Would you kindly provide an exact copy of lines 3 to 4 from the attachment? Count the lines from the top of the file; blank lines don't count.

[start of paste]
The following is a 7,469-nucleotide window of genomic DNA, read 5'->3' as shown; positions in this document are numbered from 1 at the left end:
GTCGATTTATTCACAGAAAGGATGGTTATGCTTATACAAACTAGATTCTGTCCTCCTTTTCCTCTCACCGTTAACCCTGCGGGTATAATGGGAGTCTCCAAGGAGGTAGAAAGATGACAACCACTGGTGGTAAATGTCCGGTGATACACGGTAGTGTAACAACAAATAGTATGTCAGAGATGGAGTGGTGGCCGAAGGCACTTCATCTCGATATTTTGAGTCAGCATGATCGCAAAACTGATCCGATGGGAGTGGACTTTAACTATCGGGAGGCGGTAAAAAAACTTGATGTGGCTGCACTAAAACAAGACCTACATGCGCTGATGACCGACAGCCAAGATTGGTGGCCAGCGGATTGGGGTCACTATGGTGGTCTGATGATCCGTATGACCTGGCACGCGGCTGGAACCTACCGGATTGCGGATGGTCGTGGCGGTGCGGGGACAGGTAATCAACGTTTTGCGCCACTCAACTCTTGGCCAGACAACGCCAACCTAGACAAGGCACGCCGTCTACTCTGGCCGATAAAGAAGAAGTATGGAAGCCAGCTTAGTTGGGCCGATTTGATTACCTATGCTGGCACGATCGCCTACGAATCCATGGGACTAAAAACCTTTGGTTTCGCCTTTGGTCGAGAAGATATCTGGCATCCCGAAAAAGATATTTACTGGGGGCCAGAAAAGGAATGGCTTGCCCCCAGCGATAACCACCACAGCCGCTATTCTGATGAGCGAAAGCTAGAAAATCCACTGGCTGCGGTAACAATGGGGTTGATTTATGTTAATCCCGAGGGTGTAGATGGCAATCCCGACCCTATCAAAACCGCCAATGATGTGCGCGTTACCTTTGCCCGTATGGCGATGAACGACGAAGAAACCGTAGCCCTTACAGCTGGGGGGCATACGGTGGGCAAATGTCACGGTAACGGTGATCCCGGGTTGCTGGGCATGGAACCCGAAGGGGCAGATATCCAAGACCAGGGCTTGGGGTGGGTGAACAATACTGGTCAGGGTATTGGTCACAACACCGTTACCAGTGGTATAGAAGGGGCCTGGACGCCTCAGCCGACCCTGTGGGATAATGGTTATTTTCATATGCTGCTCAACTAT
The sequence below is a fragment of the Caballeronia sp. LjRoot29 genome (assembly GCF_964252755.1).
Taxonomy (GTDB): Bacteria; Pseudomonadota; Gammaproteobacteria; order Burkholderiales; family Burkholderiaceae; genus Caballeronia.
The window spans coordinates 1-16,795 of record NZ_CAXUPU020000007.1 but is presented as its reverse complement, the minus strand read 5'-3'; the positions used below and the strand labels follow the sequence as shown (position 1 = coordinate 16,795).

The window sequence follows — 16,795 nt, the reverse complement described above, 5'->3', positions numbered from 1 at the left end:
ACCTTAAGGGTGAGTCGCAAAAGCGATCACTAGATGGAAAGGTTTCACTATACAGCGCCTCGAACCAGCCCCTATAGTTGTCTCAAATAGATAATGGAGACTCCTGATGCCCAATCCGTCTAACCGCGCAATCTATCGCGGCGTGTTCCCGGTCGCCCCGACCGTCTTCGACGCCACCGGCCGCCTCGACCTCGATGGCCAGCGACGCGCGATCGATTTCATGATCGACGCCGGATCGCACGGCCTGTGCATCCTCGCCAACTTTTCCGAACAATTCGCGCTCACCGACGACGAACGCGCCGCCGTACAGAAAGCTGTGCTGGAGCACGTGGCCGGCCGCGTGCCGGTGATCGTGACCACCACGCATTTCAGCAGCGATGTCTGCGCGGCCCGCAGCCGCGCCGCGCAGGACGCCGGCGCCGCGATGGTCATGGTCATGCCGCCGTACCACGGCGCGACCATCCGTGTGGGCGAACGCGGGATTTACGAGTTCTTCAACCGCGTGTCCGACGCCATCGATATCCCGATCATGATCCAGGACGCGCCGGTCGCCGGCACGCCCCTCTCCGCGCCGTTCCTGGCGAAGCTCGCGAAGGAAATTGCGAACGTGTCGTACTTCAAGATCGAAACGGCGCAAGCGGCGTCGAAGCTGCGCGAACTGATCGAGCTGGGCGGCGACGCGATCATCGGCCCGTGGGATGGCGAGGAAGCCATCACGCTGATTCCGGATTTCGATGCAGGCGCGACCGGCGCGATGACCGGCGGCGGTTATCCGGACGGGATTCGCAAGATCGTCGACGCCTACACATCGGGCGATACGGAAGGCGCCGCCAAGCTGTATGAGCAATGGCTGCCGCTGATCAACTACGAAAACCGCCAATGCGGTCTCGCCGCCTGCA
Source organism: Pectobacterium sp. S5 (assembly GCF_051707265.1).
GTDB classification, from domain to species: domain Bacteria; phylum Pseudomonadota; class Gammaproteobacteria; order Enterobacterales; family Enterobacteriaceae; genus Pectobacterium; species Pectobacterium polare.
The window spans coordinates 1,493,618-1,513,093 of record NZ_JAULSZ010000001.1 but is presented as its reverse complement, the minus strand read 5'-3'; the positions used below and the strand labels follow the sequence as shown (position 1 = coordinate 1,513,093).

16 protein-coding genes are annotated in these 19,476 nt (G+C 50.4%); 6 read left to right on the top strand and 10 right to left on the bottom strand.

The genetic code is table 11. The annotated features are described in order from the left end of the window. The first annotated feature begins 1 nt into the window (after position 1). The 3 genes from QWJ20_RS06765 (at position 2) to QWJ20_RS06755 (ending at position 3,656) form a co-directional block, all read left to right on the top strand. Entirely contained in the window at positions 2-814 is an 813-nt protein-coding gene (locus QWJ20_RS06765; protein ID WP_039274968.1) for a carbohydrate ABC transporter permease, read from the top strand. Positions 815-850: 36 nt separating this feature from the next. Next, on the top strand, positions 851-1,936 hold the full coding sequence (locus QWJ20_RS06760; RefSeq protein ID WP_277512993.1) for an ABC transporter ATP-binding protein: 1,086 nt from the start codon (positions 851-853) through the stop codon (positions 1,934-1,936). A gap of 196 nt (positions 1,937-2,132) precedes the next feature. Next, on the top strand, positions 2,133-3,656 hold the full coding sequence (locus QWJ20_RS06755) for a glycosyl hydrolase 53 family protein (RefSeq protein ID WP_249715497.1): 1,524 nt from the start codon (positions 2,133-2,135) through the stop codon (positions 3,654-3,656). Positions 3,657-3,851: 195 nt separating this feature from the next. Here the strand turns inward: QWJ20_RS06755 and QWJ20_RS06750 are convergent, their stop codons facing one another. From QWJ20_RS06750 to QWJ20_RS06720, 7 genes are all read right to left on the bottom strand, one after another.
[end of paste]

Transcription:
The sequence below is a fragment of the Caballeronia sp. LjRoot29 genome (assembly GCF_964252755.1).
Taxonomy (GTDB): Bacteria; Pseudomonadota; Gammaproteobacteria; order Burkholderiales; family Burkholderiaceae; genus Caballeronia.